Last week I was talking to one of the @BeSexPositive volunteers who was involved in developing Brook’s 21st Century Sex and Relationships Education (SRE) campaign in 2011 (find out more here). We started with the important bit – the day JLS said they would support the campaign and their visit to our offices. We then moved on to talking about the development of the campaign. We worked with an agency to help us develop our campaign for ‘statutory SRE’. They challenged us hard to develop a different concept because most people wouldn’t understand what statutory SRE is, what would be different than now, and anyway if government is saying they will not make it statutory we needed a concept that would provide space for a credible alternative. And so the concept of 21st Century SRE was born.
And as the debates have shown over the last months, they were right. I still firmly believe that statutory SRE is the way that we will see the type of improvements we need, but I am really willing to be proven otherwise. In 2011, Ann Milton, then Public Health Minister, when speaking at Brook’s conference said SRE must be improved but that statutory obligations were not the way to make it happen. If there is another way to make the long jump we need to make sure all children and young people get 21st Century SRE show me that way and I, and I am sure most others will be a big champion.
I changed my Twitter profile at the beginning of January to read: “Optimistic 2014 will be a good year for sex and relationships education”. If January is anything to go by, those of us who have campaigned for high quality sex and relationships education for decades should be having a party by the end of the year.
The political support for high quality SRE keeps growing. Below are statements/tweets from our Prime Minister, Deputy Prime Minister and Shadow Home Secretary in the last couple of weeks – these statements from three of the most senior people across the main political parties.
“I think we can do better in terms of sex and relationship education. We must focus on healthy relationships, and I think we can add onto the guidance that’s produced, better guidance on, for instance, problems of cyber-bullying, sexting – we need to deal with that.”
– David Cameron, speaking before the Commons Liaison Committee, January 2014
“I think there is a special need for us to improve, strengthen, modernise and update the way that we provide sex and relationship guidance and education in schools.”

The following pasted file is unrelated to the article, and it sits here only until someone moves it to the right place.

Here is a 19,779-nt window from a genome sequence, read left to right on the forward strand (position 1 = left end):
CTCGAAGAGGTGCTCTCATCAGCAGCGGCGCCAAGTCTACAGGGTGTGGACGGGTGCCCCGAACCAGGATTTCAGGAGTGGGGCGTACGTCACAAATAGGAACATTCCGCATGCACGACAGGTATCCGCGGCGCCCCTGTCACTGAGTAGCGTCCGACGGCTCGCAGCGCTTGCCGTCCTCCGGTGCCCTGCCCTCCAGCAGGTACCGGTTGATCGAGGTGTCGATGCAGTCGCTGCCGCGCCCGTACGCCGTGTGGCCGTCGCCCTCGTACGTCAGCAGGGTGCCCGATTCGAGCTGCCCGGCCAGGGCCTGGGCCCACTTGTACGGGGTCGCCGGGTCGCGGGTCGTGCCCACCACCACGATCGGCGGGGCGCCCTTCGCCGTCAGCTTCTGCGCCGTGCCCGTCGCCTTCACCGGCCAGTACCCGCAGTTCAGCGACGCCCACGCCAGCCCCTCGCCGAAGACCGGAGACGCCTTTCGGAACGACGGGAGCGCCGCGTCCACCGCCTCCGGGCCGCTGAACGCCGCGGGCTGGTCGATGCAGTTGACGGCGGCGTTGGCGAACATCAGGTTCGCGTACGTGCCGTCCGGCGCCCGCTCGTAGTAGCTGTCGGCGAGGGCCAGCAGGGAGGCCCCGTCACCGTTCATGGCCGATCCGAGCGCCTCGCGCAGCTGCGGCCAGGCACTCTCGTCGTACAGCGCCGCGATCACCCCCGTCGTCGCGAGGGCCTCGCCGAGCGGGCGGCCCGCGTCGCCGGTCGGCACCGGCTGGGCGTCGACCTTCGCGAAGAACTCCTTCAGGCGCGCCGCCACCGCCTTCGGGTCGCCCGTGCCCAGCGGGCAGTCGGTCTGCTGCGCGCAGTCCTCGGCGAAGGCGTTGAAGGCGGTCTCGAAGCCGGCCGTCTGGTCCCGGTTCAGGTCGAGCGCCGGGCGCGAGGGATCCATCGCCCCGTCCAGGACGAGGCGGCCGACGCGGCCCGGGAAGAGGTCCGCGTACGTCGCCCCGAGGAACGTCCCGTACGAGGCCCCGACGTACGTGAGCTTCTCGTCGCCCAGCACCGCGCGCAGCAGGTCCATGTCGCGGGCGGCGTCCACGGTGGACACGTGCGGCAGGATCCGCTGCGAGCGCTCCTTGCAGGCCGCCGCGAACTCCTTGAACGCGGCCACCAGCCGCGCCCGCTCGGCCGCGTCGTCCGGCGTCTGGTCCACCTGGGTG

– Nick Clegg, speaking at a reception for sexual health charity Terrence Higgins Trust, January 2014
“We are hoping that the House of Lords will vote for compulsory sex and relationships education which […] has to include updated guidance around the internet, around exposure to pornography, and all of those sorts of pressures on young people.”
– Yvette Cooper, BBC Woman’s Hour, 27 January 2014
This week the House of Lords will debate a number of amendments to make SRE statutory and a separate one to update the statutory guidance. Follow @BrookCharity and @simonablake for the latest information about progress with those debates. Whatever the outcome of these debates, it is clear that we are reaching a tipping point where more and more sensible people are recognising that good SRE is critical in enabling children and young people to move from puberty into adolescence and adulthood with the confidence, skills and resilience to navigate their way through 21st century Britain. A briefing on the amendment is available here. Labour’s campaign for statutory SRE is here.
At the same time parents, carers and all those working with children and young people know good SRE is vital and want help to do it well. So to help schools, independently of government, Brook has teamed up with the PSHE Association and Sex Education Forum to produce Supplementary Advice to the SRE Guidance (0116/2000) which we will be publishing in the next month. We have had expert input from a range of organisations to help us. The Advice will address issues that are not in the statutory SRE Guidance, such as teaching about healthy relationships, sexual consent, and violence and exploitation as well as topics thrown into sharp relief by the rapid development of technology such as online pornography and ‘sexting’.
It is clear that the consensus in support of SRE keeps on building, both across political parties, professional groups and the general public, but is it time to get out the party frock? Let’s keep our fingers crossed, but my instinct is probably not just yet. We have though reached a tipping point and there is no way but forward. Whilst the politicians keep debating the whys and wherefores, all of us on the ground of course must and will keep on doing our best working in partnership with children and young people to develop and deliver the 21st Century SRE they tell us they want.